SQSTM1 was formerly found to colocalize robustly with the EGFR and the late endosomal markers RAB7 and LAMP1, implicating functions of SQSTM1 predominantly in late endosomes and lysosomes.38 Ubiquitination of the lysine in the juxtamembrane part of the CSF3R is pivotal for trafficking of the receptor from early to late endosomes, and impaired lysosomal targeting results in enhanced proliferation of progenitors.30 We observed SQSTM1 binding to the activated CSF3R complex 30 minutes after stimulation and this interaction was the most abundant after 2 hours. This interaction was concomitant with the amount of CSF3R degradation products on the gel. The K5R mutant of the CSF3R binds reduced levels of SQSTM1 compared with wt CSF3R. This receptor mutant accumulates in the early endosomes.31 Therefore, it is still unclear, whether ubiquitination of the CSF3R itself is crucial for SQSTM1-mediated functions. Does SQSTM1 binding affect CSF3R localization? SiRNA-mediated silencing of SQSTM1 expression showed no role of SQSTM1 in CSF3R routing to the late endosomal compartment. However, knock-down of SQSTM1 resulted in enhanced CSF3R stability, which can be explained by inefficient receptor routing to the lysosomes. Studies with SQSTM1 mutants are needed to elucidate the binding specificities of SQSTM1 to the CSF3R complex.

We showed enhanced P-ERK levels when SQSTM1 expression is silenced. This could be explained by 2 possible mechanisms which are not mutually exclusive. First, several studies demonstrate the importance of SQSTM1 in regulation of the activity of MAPK family members by inhibition and direct sequestration of ERKs.3941 Second, recent data show that the MEK-ERK pathway is anchored to the late endosomes.42 Defective routing of the CSF3R to lysosomal degradation presumably results in prolonged localization of active receptors in late endosomal compartment, and is a plausible explanation of the enhanced ERK activation.

The question emerging from these data are, whether the proliferative effects of SQSTM1 silencing could be explained by enhanced P-ERK levels? In fact, CSF3-induced activation of the ERK kinases is known to be involved in stimulation of proliferation.29 In addition, the tyrosine at amino acid position 764 of the CSF3R is a docking site for signaling proteins implicated in the activation of P21RAS/MAP kinase pathway and controls cell expansion.43 Thus, the proliferative phenotype of hematopoietic cells with enhanced levels of AAAGUGC seed-containing miRNAs could be at least partially explained by the enhanced activation of MAP kinases caused by reduced SQSTM1 action. In conclusion, AAAGUGC-seed containing miRNAs in hematopoietic cells control cell expansion, self-renewal, and MAP-kinase signaling by interference with SQSTM1-regulated pathways.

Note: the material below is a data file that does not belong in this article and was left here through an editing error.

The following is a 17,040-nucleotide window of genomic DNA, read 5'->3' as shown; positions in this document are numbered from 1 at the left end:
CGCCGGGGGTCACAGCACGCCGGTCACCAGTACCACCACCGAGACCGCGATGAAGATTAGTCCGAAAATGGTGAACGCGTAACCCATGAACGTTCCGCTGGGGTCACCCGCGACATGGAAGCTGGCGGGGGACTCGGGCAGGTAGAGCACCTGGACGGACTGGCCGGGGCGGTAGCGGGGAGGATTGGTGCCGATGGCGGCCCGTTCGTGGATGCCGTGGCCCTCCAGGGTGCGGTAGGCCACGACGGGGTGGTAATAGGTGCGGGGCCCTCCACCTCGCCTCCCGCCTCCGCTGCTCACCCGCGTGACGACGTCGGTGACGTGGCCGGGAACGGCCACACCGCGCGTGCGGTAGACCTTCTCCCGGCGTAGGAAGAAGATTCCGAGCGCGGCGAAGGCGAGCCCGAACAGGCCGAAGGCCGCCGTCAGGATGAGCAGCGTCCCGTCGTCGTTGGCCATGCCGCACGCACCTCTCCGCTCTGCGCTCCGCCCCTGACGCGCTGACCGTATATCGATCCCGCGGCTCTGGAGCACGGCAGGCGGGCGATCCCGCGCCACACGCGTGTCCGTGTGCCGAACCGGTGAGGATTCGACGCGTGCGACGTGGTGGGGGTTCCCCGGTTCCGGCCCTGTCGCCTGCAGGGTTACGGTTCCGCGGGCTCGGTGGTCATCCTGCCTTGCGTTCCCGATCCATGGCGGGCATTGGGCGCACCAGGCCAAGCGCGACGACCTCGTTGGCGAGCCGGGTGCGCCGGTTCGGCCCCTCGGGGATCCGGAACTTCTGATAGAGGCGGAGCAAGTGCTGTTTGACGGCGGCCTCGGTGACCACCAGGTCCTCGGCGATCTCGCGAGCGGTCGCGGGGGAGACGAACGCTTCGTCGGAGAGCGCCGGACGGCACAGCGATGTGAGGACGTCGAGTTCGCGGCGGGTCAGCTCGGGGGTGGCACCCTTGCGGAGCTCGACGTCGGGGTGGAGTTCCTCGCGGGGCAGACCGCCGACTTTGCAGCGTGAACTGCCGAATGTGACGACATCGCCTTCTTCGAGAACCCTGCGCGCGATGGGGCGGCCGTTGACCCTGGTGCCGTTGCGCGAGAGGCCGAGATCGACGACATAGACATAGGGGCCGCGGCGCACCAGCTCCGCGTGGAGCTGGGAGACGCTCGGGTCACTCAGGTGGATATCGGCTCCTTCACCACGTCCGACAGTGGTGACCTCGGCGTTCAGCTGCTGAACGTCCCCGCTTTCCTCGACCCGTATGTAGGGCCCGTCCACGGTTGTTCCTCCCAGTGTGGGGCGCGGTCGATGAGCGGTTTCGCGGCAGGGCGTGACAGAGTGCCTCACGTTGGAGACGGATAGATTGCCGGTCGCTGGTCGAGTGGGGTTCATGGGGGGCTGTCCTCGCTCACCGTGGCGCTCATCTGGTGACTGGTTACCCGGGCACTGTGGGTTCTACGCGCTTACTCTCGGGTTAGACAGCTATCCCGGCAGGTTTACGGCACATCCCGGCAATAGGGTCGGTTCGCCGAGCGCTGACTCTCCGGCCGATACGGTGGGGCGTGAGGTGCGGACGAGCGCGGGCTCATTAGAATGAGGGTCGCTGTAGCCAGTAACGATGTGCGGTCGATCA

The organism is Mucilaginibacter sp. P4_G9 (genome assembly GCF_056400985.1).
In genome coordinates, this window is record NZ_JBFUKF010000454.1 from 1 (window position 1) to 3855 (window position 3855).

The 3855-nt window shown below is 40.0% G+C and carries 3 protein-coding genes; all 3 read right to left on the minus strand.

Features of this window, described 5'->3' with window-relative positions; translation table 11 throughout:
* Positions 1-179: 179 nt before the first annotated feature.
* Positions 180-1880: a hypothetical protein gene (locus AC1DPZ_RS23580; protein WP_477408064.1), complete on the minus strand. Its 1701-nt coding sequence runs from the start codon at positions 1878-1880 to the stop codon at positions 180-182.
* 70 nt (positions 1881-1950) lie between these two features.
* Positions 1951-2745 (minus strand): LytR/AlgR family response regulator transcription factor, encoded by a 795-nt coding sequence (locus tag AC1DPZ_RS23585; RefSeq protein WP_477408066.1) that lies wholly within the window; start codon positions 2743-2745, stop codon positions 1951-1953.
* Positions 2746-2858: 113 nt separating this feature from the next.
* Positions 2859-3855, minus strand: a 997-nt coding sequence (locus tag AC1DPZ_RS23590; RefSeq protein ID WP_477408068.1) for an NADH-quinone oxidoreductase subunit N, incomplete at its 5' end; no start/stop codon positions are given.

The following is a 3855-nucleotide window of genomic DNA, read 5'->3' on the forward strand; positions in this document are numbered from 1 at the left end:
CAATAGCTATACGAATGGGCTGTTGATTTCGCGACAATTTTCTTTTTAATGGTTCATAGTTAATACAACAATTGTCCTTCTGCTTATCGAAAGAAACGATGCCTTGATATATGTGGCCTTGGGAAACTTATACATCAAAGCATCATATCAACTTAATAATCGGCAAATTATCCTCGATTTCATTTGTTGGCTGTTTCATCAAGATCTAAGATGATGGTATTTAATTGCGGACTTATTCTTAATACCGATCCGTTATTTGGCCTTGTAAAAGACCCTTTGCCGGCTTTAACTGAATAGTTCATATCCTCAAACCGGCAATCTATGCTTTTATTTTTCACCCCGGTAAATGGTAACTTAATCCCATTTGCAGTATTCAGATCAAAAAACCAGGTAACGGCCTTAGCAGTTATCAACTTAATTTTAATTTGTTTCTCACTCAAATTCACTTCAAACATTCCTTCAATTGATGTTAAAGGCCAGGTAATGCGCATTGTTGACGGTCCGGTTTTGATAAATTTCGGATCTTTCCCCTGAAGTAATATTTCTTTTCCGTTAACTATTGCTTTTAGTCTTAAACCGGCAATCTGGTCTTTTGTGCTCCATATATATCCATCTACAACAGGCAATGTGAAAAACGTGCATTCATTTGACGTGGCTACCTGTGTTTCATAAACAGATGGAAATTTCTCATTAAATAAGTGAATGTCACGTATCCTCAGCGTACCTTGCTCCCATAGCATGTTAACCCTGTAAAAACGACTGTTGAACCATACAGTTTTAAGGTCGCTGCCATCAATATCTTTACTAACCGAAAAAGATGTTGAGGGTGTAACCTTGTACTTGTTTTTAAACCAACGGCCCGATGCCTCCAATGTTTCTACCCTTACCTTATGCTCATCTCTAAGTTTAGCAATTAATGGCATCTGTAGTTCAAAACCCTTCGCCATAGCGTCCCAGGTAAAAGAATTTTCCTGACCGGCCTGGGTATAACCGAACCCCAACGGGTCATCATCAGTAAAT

Role of AAAGUGC seed-containing miRNAs in myeloid leukemia

There is strong evidence for a role of AAAGUGC seed-containing miRNAs in cancer. For instance, the miR-372 and miR-373 have been implicated as oncogenes in testicular germ cell tumors through reduction of LATS2 tumor suppressor levels.44 Elevated expression of miR-17 was found in tumors of different origins, for example, hematopoietic, colorectal, and lung tumors and transgenic mice that overexpress the miR-1792 polycistron are more susceptible to cancer.4547 Further, increased miR-106 level is significantly correlated with tumor stage, metastasis and invasion in gastric carcinoma and cancer cell lines.48 MiR-93, miR-17, miR-20, and miR-106 are abundantly expressed in a large subset of AML samples.28 In a genome wide miRNA expression analysis of 52 AML samples with common translocations, miR-17 and miR-20 in combination with 5 other miRNAs could discriminate MLL-rearrangement AMLs from CBFs and t(15;17) rearrangement positive leukemias.49 Similar to our observations in normal progenitors, forced expression of the miR-1792 cluster, which contain miR-17 and miR-20, in MLL-transformed cells results in enhanced colony forming capacity of BM progenitors, particularly in cooperation with MLL fusions.50 Accordingly, leukemic stem cell potential and self-renewal is enhanced in MLL transformed cells when miR-1792 is abundantly expressed, in part by the modulation of P21 expression.51 We identified P21 by mass spectrometry, but unfortunately these results did not match the selection criteria as described in supplemental Methods. Therefore, this protein had been discarded for further analysis. Strikingly, SQSTM1 has not been identified as a target in the study of Mi et al.50 There are two explanations feasible for this discrepancy: (1) SQSTM1 is because of still unidentified mechanisms not regulated in MLL transformed tumor stem cells. (2) SQSTM1 protein expression is down-regulated by the miRNAs, but the difference in mRNA expression in the MLL transformed cells compared with controls might be minor and too small to be picked up by the microarrays used in the study. The second hypothesis is in full agreement to our data, because we found that overexpression of AAAGUGC-seed miRNAs strongly affects SQSTM1 protein expression and not so much the mRNA stability (< 40%). In our opinion, it is still feasible that both experimentally identified targets collaborate in the control of leukemic and normal hematopoietic precursor expansion.